“True,” Dean nodded. “The guy’s definitely the fastest exorcist in the West. Except for Sammy here, of course.”

Sam looked up from the book he’d been perusing, only half listening to conversation going on between his brother and his new demon friend.

“It’s all in the tongue,” he told his brother with a rakish grin, which caused Dean to actually snort in return.

“Maybe I should have studied a little harder,” he said. “Might have some real world applications we’d not previously considered.”

Addie had disappeared behind one of the stacks, and chose that moment to poke her head around the corner. “So that half-breed has four of your friends held captive, right?” she asked, scanning along the uppermost shelf with one long finger.

“Yeah,” Sam confirmed. “That about sums it up. We have to get to all four of them by midnight or she’s going to kill them.”

“Okay,” Addie said, selecting a small, unprepossessing volume that had definitely seen better days and laying it on the reading table in front of the Winchesters. “Then this one should do it.”

Sam looked down at the small, black book, the cover of which was embossed in gold leaf with the words, “Darke Spelles.”

“A spell book?” he observed a little skeptically. “Really?”

Dean grimaced in disgust. “You’re not a friggin’ witch on top of bein’ a friggin’ demon are you?” he grumbled.

“The hell I’m not!” Addie burst out. “I actually find them pretty disgusting. All that spitting and blood-letting. Yuck.”

Dean appeared slightly perturbed by the idea of sharing an opinion on anything with a demon. “Uh—yeah,” he managed. “I—yeah. Exactly.”

“Nice to see you two agreeing on something,” Sam teased, causing his brother to scowl at him.

“Okay, this is the spell we need,” Addie was saying, laying the book open and pointing at one of the yellowed pages. “It’s a location and dispersal spell.”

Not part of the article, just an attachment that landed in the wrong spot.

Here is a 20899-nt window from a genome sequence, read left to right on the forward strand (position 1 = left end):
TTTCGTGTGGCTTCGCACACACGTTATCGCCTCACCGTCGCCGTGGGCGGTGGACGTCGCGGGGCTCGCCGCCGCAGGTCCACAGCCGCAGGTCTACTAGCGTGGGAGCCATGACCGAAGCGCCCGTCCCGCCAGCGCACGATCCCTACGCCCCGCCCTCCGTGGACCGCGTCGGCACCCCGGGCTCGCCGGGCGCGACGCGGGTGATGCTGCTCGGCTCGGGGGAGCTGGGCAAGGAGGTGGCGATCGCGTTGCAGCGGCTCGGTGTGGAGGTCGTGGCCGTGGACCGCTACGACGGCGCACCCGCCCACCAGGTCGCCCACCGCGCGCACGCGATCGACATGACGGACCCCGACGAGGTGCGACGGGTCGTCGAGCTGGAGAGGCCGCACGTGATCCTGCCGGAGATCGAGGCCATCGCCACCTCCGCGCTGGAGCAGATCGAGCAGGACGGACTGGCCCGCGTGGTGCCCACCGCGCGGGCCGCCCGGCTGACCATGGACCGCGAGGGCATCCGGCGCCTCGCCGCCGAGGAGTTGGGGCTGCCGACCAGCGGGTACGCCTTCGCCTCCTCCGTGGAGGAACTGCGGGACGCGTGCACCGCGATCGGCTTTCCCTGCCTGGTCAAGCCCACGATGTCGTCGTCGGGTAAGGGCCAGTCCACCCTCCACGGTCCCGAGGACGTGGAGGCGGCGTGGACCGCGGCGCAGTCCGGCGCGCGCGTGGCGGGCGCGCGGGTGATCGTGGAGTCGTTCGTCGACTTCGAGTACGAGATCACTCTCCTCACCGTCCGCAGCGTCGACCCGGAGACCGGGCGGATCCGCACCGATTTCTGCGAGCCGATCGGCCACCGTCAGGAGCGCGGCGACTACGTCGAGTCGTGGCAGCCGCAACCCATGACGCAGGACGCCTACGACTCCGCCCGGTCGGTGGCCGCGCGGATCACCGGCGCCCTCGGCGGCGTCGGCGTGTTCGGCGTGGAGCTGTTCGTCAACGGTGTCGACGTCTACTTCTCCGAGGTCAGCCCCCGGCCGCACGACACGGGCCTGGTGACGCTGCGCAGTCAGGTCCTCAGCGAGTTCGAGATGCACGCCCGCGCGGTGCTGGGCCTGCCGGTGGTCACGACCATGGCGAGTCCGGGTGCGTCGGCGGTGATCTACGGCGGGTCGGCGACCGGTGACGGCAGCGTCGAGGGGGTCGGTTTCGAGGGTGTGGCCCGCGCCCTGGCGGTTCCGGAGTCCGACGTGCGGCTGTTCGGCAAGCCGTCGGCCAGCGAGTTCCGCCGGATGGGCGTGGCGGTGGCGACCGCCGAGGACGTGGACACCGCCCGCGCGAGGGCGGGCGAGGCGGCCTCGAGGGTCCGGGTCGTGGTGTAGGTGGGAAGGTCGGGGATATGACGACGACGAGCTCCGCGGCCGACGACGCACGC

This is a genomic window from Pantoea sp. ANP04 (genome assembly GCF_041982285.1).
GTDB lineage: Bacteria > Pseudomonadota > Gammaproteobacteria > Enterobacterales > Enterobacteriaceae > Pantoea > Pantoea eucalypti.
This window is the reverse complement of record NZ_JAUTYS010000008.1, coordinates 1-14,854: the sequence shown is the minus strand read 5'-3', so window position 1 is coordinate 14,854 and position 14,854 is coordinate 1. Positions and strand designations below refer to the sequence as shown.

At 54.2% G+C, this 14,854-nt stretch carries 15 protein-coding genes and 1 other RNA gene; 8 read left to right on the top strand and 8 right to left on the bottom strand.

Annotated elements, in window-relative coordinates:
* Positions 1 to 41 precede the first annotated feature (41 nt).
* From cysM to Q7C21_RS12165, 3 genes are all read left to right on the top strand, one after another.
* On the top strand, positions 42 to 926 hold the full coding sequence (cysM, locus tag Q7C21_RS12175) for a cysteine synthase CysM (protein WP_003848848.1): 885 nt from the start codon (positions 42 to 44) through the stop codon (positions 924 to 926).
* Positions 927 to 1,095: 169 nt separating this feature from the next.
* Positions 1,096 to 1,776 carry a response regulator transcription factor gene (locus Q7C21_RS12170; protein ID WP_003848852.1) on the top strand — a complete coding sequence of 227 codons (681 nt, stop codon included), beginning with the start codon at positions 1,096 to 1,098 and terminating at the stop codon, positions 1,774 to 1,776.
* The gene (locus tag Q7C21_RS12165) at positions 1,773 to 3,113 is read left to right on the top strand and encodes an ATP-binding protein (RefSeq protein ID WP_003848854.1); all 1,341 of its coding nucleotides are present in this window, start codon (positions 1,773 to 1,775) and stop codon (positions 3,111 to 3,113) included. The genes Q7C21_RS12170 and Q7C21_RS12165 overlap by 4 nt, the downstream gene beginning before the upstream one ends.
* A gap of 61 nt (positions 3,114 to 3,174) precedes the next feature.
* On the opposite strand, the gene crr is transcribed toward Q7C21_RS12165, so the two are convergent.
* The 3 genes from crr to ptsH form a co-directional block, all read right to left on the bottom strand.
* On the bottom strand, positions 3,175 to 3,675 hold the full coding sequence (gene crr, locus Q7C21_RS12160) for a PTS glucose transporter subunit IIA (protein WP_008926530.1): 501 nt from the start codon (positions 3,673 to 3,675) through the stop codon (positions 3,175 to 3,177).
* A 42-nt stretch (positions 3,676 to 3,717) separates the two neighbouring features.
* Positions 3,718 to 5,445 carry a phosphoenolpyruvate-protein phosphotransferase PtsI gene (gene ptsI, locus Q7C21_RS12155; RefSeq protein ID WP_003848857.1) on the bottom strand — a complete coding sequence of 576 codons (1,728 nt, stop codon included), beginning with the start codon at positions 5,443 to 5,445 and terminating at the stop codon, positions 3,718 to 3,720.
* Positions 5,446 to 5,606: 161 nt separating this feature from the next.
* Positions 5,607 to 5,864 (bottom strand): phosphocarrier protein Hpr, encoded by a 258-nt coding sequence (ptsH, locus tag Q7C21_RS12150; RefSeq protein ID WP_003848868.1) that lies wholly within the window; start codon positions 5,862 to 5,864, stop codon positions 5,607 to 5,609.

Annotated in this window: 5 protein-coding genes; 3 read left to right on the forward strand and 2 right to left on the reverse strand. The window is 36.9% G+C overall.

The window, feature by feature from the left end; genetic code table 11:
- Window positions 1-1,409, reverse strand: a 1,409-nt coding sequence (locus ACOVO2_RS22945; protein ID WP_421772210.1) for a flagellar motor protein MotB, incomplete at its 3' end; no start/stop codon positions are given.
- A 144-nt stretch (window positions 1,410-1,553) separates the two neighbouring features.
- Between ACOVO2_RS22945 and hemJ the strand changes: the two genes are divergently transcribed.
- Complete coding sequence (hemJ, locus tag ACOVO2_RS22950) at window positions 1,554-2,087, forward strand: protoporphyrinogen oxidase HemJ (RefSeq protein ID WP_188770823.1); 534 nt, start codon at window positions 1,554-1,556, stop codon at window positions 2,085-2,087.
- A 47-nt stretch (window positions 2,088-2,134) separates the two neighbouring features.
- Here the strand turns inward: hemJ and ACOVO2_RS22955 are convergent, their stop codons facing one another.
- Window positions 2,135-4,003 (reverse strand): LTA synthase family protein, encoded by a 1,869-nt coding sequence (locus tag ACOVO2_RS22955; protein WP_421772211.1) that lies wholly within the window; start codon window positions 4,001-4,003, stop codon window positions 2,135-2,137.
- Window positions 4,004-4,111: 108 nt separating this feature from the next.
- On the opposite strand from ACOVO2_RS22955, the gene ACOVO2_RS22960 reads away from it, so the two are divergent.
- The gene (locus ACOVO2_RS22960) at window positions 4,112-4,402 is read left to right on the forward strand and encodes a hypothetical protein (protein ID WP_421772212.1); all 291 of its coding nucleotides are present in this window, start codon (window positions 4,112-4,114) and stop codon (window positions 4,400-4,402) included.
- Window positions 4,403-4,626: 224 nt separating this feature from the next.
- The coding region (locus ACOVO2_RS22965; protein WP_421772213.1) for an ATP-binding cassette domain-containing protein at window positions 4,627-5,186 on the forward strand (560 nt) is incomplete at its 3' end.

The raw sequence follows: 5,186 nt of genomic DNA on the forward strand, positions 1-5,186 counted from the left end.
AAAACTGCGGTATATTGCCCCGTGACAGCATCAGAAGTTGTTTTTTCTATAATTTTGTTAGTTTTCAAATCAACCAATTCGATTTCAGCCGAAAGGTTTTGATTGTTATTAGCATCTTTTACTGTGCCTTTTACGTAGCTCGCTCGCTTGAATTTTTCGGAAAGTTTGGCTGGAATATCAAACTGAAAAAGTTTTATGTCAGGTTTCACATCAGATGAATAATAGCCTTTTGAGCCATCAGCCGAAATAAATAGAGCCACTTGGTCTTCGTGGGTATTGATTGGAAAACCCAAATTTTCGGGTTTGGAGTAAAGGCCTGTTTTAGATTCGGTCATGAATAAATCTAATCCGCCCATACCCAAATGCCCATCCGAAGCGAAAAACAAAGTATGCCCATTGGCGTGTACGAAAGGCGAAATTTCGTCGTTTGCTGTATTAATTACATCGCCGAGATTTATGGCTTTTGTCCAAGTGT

Sam frowned. “Meaning…?”

“Meaning I’m going to use it to pinpoint the exact location of the demons who have your friends and send them back to Hell where they belong.”

Dean blinked. “You can do that?” he asked, sounding more than a little awestruck.

Addie smiled brightly, her eyes once again oiling over into black.

“Oh yes,” she confirmed confidently. “I can do that. But I’m going to need some supplies…”


Best Budget Motel,
Lawrence, KS

“Jesus, it looks like a mini-mart exploded in here,” Dean commented, leaning one shoulder against the motel room door as he surveyed the “supplies” Addie had spread over the floor and both beds.

Sam was standing looking over the girl’s shoulder as she completed the complex pattern she’d been drawing in white chalk on the carpet for the last ten minutes, wiped her hands off on her sensible skirt and finally rose to her feet.

He couldn’t make heads or tails of the design, and he was pretty sure he’d never seen anything like it in any of the spell books he’d read at Bobby’s.

“Guess we’re not getting our deposit back,” Dean muttered, as Addie picked up a bowl full of weird-smelling herbs she’d discarded on the bed prior to ruining the carpet.

“What’s in there?” Sam asked, eyes skimming the remains of plants and flowers, most of which he didn’t recognize, which Addie had discarded all over the other bed as she prepared her concoction.

“Just some stuff,” Addie replied noncommittally. “Herbal stuff,” she added, catching sight of the skeptical frown on Sam’s face. “Don’t worry, I’m not trying to conjure Lucifer into your bathtub or anything.”

“Good,” Dean said with a smirk. “’Cause we don’t have a bathtub. Just a shower stall.”

Addie returned his smirk with one of her own. “Well there’s a stroke of luck, then. Wouldn’t want to disappoint the Big Guy, would we?”

Dean sniggered, and if Sam hadn’t known any better he might have started to think his brother was beginning to like the demon library assistant.

“Okay,” Addie said, carrying the bowl and the spell book into the center of the chalk drawing and taking a breath to compose herself. “Here goes nothing.”

With infinite care, the demon began to read aloud the ritual from the spell book, Sam only catching the odd word here and there as Addie chanted in a language that might have been Latin but could just as easily have been something else entirely.